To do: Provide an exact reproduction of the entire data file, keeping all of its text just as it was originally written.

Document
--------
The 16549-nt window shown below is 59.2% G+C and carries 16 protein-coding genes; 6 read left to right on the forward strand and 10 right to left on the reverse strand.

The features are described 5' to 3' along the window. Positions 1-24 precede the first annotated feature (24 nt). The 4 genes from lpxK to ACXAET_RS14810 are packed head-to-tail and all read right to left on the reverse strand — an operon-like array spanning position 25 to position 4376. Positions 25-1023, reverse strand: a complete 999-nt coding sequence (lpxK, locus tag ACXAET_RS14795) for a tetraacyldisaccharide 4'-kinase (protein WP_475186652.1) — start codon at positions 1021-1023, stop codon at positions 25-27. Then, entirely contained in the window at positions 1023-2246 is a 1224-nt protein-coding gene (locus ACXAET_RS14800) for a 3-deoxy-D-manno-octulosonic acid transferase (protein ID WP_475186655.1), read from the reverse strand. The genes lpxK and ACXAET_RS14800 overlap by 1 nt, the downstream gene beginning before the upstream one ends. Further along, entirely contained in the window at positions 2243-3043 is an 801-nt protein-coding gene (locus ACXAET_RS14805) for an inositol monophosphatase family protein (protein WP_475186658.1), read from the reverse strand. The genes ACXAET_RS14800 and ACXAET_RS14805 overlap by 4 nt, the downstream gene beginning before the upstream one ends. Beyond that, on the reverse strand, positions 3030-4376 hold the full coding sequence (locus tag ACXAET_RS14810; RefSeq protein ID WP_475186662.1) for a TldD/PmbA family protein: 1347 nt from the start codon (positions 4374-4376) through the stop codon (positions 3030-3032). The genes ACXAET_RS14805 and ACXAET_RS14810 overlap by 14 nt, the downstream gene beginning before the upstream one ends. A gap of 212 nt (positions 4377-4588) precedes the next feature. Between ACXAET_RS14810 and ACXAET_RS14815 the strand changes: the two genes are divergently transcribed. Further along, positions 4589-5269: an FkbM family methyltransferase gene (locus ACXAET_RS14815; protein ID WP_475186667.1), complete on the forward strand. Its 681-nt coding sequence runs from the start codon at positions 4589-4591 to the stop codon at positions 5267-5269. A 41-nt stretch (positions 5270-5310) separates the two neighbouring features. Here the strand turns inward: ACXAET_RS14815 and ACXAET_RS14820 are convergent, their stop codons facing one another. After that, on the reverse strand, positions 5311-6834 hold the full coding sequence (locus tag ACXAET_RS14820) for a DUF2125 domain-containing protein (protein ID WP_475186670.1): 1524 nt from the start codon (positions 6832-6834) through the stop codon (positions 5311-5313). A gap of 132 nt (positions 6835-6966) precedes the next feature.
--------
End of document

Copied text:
The 16549-nt window shown below is 59.2% G+C and carries 16 protein-coding genes; 6 read left to right on the forward strand and 10 right to left on the reverse strand.

The features are described 5' to 3' along the window. Positions 1-24 precede the first annotated feature (24 nt). The 4 genes from lpxK to ACXAET_RS14810 are packed head-to-tail and all read right to left on the reverse strand — an operon-like array spanning position 25 to position 4376. Positions 25-1023, reverse strand: a complete 999-nt coding sequence (lpxK, locus tag ACXAET_RS14795) for a tetraacyldisaccharide 4'-kinase (protein WP_475186652.1) — start codon at positions 1021-1023, stop codon at positions 25-27. Then, entirely contained in the window at positions 1023-2246 is a 1224-nt protein-coding gene (locus ACXAET_RS14800) for a 3-deoxy-D-manno-octulosonic acid transferase (protein ID WP_475186655.1), read from the reverse strand. The genes lpxK and ACXAET_RS14800 overlap by 1 nt, the downstream gene beginning before the upstream one ends. Further along, entirely contained in the window at positions 2243-3043 is an 801-nt protein-coding gene (locus ACXAET_RS14805) for an inositol monophosphatase family protein (protein WP_475186658.1), read from the reverse strand. The genes ACXAET_RS14800 and ACXAET_RS14805 overlap by 4 nt, the downstream gene beginning before the upstream one ends. Beyond that, on the reverse strand, positions 3030-4376 hold the full coding sequence (locus tag ACXAET_RS14810; RefSeq protein ID WP_475186662.1) for a TldD/PmbA family protein: 1347 nt from the start codon (positions 4374-4376) through the stop codon (positions 3030-3032). The genes ACXAET_RS14805 and ACXAET_RS14810 overlap by 14 nt, the downstream gene beginning before the upstream one ends. A gap of 212 nt (positions 4377-4588) precedes the next feature. Between ACXAET_RS14810 and ACXAET_RS14815 the strand changes: the two genes are divergently transcribed. Further along, positions 4589-5269: an FkbM family methyltransferase gene (locus ACXAET_RS14815; protein ID WP_475186667.1), complete on the forward strand. Its 681-nt coding sequence runs from the start codon at positions 4589-4591 to the stop codon at positions 5267-5269. A 41-nt stretch (positions 5270-5310) separates the two neighbouring features. Here the strand turns inward: ACXAET_RS14815 and ACXAET_RS14820 are convergent, their stop codons facing one another. After that, on the reverse strand, positions 5311-6834 hold the full coding sequence (locus tag ACXAET_RS14820) for a DUF2125 domain-containing protein (protein ID WP_475186670.1): 1524 nt from the start codon (positions 6832-6834) through the stop codon (positions 5311-5313). A gap of 132 nt (positions 6835-6966) precedes the next feature.